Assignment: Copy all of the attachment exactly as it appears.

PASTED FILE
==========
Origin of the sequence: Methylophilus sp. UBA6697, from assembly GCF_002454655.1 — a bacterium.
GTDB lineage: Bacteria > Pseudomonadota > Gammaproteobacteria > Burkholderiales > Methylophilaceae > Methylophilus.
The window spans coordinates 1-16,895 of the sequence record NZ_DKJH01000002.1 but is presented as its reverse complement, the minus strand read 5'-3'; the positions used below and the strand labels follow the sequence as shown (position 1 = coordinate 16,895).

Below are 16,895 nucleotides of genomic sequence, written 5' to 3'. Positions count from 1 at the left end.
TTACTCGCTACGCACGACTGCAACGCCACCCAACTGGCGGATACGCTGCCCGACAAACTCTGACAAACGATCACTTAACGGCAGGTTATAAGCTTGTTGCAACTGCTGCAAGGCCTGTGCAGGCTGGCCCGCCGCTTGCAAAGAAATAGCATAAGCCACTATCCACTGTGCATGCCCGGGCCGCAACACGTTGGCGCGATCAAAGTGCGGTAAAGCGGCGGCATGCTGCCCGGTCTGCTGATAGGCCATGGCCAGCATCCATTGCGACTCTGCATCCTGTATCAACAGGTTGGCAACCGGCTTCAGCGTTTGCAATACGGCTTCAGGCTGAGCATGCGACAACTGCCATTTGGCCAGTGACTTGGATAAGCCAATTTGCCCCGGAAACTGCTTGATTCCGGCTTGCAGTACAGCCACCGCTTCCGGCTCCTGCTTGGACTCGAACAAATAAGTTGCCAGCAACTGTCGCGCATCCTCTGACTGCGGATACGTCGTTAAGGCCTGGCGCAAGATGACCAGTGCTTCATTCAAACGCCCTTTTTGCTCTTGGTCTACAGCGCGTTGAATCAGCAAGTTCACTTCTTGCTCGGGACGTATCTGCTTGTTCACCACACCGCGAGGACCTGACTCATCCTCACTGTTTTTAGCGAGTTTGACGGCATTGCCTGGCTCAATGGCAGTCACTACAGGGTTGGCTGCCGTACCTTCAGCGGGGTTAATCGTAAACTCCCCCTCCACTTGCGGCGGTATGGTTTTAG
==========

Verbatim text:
Origin of the sequence: Methylophilus sp. UBA6697, from assembly GCF_002454655.1 — a bacterium.
GTDB lineage: Bacteria > Pseudomonadota > Gammaproteobacteria > Burkholderiales > Methylophilaceae > Methylophilus.
The window spans coordinates 1-16,895 of the sequence record NZ_DKJH01000002.1 but is presented as its reverse complement, the minus strand read 5'-3'; the positions used below and the strand labels follow the sequence as shown (position 1 = coordinate 16,895).

Below are 16,895 nucleotides of genomic sequence, written 5' to 3'. Positions count from 1 at the left end.
TTACTCGCTACGCACGACTGCAACGCCACCCAACTGGCGGATACGCTGCCCGACAAACTCTGACAAACGATCACTTAACGGCAGGTTATAAGCTTGTTGCAACTGCTGCAAGGCCTGTGCAGGCTGGCCCGCCGCTTGCAAAGAAATAGCATAAGCCACTATCCACTGTGCATGCCCGGGCCGCAACACGTTGGCGCGATCAAAGTGCGGTAAAGCGGCGGCATGCTGCCCGGTCTGCTGATAGGCCATGGCCAGCATCCATTGCGACTCTGCATCCTGTATCAACAGGTTGGCAACCGGCTTCAGCGTTTGCAATACGGCTTCAGGCTGAGCATGCGACAACTGCCATTTGGCCAGTGACTTGGATAAGCCAATTTGCCCCGGAAACTGCTTGATTCCGGCTTGCAGTACAGCCACCGCTTCCGGCTCCTGCTTGGACTCGAACAAATAAGTTGCCAGCAACTGTCGCGCATCCTCTGACTGCGGATACGTCGTTAAGGCCTGGCGCAAGATGACCAGTGCTTCATTCAAACGCCCTTTTTGCTCTTGGTCTACAGCGCGTTGAATCAGCAAGTTCACTTCTTGCTCGGGACGTATCTGCTTGTTCACCACACCGCGAGGACCTGACTCATCCTCACTGTTTTTAGCGAGTTTGACGGCATTGCCTGGCTCAATGGCAGTCACTACAGGGTTGGCTGCCGTACCTTCAGCGGGGTTAATCGTAAACTCCCCCTCCACTTGCGGCGGTATGGTTTTAG